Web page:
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what’s the best hand stitching method…

Cecile_Moore | Posted in The Archives on

I have just made my first blouse from a Burda pattern (the magazine) and I love the style of their underarm gusset but it was baffling to sew. I had to clip the inside corner all the way to the stitching just to finish the seam, and then it completely came apart. Thought I’d have better luck doing it by hand, maybe. Can anyone describe for me the hand stitch to use for a construction seam, or direct me to a source? Is it just a real fine running stitch? How do you reinforce a hand seam before you clip all the way to the stitching? BTW, how *do* you do those gussets on a machine? Burda’s instructions are minimal and cryptic.


  1. lin_hendrix | | #1

    Hello Cecile,

    You can use a backstitch (image attached). This is a very strong stitch and should be suitable for an underarm seam.

    I've included a side view. The individual stitches should be about 3/16" long. Viewed from
    the top the stitches are not parallel to the seam but slightly to the side, stacked on top of each other.

    The corner of the fabric that the gusset "sets" into should be reinforced with a tiny square (1/2") of iron on interfacing over the corner then a small machine stitch just barely inside the seam allowance, i.e. instead of 5/8" from the edge about 19/32". Then you *should* clip to the corner as close as you can get to the reinforcement stitching.

    It'll take me awhile to create a graphic about gussets (I wouldn't even attempt to describe further without a drawing).


    1. Cecile_Moore | | #2

      *Ahaa! Both these things make perfect sense! Thanks! I tried my hand stitching last night with a very tiny running stitch and reminded myself why I don't hand quilt. I can envision your description of the gusset perfectly.On the hand stitching -you mean the stitches are slightly diagonal (like just a few degrees) relative to the seam?Thanks again - Ceil >^, ,^<

      1. lin_hendrix | | #3

        *Hi Cecile, Yup, just slightly off. Of course if you're like me every stitch will *not* be perfectly aligned.I'll try working on the diagram tonite.--lin

        1. lin_hendrix | | #4

          *Hi Cecile, Here's a diagram of how I set in a gusset for an underarm seam on a kimono style sleeve. Principles are the same regardless of the garment.First off always sew the most difficult construction of a garment first, as flat as possible, i.e. don't put darts, zippers, etc. in until the gusset is sewn.Mark your seam allowances carefully on all pieces. For unstable fabrics you may need to stay stitch all seams involved. As before add the reinforcement stitching and little piece of interfacing.Straighten out the bodice seam as much as possible at the inner corner instead of trying to pivot around the corner. Your seam here should mimic the gusset shape not the bodice inner corner shape. Stop sewing at exactly the bodice/gusset seam allowance end.After the gusset is attached to both bodice parts then sew the side seams and sleeve seams. Again stop sewing at exactly the bodice gusset seam. You should meet up with your previous stitching.If you accidentally sew in a tiny wrinkle at the inner corner of the bodice just pick out a few stitches at the wrinkle and on either side. Flatten your bodice fabric, and pin; then sew again over the picked out part.Let me know if any of this is unclear or if the diagram (guss.gif) looks weird or funny.hope it helps,--lin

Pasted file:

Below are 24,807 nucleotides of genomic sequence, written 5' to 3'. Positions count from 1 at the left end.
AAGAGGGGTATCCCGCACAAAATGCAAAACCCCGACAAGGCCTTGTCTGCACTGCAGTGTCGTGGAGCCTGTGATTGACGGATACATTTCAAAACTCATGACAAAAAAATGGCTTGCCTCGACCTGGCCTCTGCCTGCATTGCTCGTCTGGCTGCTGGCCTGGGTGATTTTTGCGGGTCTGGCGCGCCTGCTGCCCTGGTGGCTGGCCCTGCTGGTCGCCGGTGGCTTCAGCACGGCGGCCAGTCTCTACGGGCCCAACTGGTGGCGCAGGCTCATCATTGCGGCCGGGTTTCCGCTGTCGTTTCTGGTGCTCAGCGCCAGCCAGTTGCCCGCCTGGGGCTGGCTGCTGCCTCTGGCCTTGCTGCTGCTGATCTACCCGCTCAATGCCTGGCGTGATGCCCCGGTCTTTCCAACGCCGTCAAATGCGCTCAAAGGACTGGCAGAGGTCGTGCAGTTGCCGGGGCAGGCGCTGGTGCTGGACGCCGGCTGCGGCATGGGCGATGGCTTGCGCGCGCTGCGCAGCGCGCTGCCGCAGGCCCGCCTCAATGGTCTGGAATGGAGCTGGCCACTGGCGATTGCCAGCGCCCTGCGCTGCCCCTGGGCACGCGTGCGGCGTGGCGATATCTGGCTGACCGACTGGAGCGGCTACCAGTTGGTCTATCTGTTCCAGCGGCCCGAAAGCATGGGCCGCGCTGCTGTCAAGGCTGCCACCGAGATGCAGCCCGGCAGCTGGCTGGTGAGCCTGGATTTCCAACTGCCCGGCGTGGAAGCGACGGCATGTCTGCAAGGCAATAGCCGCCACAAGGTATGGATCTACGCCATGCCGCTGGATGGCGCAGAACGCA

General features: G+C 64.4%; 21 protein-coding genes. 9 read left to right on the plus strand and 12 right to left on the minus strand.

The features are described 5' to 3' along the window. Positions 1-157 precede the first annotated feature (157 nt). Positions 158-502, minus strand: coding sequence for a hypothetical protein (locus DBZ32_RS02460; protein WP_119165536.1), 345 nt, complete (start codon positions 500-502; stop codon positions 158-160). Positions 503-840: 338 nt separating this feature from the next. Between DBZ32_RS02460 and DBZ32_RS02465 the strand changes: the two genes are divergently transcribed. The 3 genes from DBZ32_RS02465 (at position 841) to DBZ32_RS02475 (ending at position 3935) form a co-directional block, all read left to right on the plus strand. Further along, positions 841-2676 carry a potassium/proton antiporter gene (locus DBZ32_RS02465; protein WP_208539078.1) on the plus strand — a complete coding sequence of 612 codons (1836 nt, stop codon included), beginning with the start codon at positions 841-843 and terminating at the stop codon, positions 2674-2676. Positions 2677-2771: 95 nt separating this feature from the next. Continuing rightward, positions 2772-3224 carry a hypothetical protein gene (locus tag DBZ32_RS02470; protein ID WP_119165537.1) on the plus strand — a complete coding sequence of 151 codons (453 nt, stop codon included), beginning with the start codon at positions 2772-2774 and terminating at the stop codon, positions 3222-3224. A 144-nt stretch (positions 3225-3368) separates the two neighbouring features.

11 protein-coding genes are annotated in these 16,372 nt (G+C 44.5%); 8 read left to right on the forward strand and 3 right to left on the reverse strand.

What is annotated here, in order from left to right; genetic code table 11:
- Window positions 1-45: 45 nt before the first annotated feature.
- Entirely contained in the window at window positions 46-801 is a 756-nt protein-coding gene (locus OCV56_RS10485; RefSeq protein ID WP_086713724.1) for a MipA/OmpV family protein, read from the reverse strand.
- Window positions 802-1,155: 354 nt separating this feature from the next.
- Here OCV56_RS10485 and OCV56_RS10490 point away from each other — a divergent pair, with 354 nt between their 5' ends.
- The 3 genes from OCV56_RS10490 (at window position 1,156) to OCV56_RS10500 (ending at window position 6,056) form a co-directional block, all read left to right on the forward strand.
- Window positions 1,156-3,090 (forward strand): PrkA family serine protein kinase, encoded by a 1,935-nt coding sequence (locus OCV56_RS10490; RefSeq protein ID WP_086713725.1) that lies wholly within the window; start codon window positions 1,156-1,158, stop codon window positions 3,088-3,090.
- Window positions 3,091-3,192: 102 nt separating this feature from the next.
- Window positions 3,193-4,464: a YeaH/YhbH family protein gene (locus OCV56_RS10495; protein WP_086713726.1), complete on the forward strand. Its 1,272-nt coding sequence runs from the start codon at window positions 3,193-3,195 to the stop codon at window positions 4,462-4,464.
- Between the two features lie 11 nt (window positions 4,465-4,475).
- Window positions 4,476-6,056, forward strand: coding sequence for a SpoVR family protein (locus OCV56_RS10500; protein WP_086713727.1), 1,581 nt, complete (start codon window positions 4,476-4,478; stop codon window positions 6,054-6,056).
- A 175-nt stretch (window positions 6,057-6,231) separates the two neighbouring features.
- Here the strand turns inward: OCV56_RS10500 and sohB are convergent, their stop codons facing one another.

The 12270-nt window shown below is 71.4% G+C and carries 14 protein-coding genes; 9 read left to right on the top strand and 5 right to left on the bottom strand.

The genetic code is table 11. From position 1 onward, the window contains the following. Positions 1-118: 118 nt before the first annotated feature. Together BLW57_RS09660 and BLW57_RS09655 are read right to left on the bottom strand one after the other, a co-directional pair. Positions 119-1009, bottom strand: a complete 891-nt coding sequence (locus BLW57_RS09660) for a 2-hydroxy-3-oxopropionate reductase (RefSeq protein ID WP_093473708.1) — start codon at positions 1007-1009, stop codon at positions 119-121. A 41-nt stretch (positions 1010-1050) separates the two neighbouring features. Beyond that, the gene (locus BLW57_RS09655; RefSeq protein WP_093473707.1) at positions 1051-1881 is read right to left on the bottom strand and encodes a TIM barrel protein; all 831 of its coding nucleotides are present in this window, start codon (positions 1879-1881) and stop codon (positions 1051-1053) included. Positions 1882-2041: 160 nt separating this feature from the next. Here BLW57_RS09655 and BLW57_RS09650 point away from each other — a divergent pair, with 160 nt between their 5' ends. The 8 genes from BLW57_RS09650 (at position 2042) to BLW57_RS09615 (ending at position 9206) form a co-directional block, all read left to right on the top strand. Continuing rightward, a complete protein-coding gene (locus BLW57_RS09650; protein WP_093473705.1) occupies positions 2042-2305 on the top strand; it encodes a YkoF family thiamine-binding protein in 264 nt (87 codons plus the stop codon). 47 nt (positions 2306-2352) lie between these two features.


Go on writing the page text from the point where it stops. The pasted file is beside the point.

1. thimble_ | | #5

            *Hello,I have a suggestion,What i always do in such tight spaces is trim the seam allowances right down to 1/4". this helps tremendously. Persoanlly I think 5/8" seams are ridiculously huge, and in so many garments I have seen critical shaping lost because of the width of the seam allowance! I usually work with 3/8" seams on everything, and 1/4" or 1/8" seams on tight pices like collars and gussets...of course it all has to be finished too, so keep that in mind...! Lin I think your pictures are great, what program do you use? I would love to be able to draw out all these problems rather than try to describe them.well ciao for now...and good luck!!!thimble!

          2. lin_hendrix | | #6

            *Hi Thimble, You're right about those seam allowances. The patterns I make for myself always have 3/8" to 1/2" seam allowance. About the only exception is when I do a flat fell seam and need that little extra bit to turn over. Regarding the graphics: I drew these out on the CAD software I use for work... it's for designing integrated circuits (electronics) on a Unix workstation. You caught me playing hookey! I capture the image into a Sun raster file then convert it to GIF using a popular (and free!) graphics tool, ImageMagick. If you do *any* image stuff at all for the web I highly recommend having a copy of ImageMagick around; it runs on virtually any platform (pc/Unix/Linux/NT) and can convert almost any image file to almost any other format. There's about a gazillion web sites; here's a few:http://magick.iacta.com/http://web2.airmail.net/bfriesen/webmagick/http://www.tu-chemnitz.de/~pester/ImageMagick.html/http://fjwsys.lanl.gov/ImageMagick.html/-lin

          3. Cecile_Moore | | #7

            *Hi Thimble! I like your idea - I have noticed that the burda patterns advise a half inch seam, which is a gracious plenty; and David Coffin recommends everything from 3/4 to 1/4 in his shirtmaking book (which is wonderful). But - do you trim the seam down before you stitch it? Or just clip the allowance way down? Speaking of shirtmaking - does anybody know a good source for very traditional men's shirt patterns? I have one from Vogue for a dress shirt, but my husband wants more ease in a work shirt. Should I just add more ease to the dress shirt pattern, and how? (there are very interesting men's dress shirt patterns around with funky styling touches, but my husband calls this the Eurotrash look, and will not be caught dead in them. He could be right, we live in Georgia. ;-) I need just a good old shirt.)

          4. thimble_ | | #8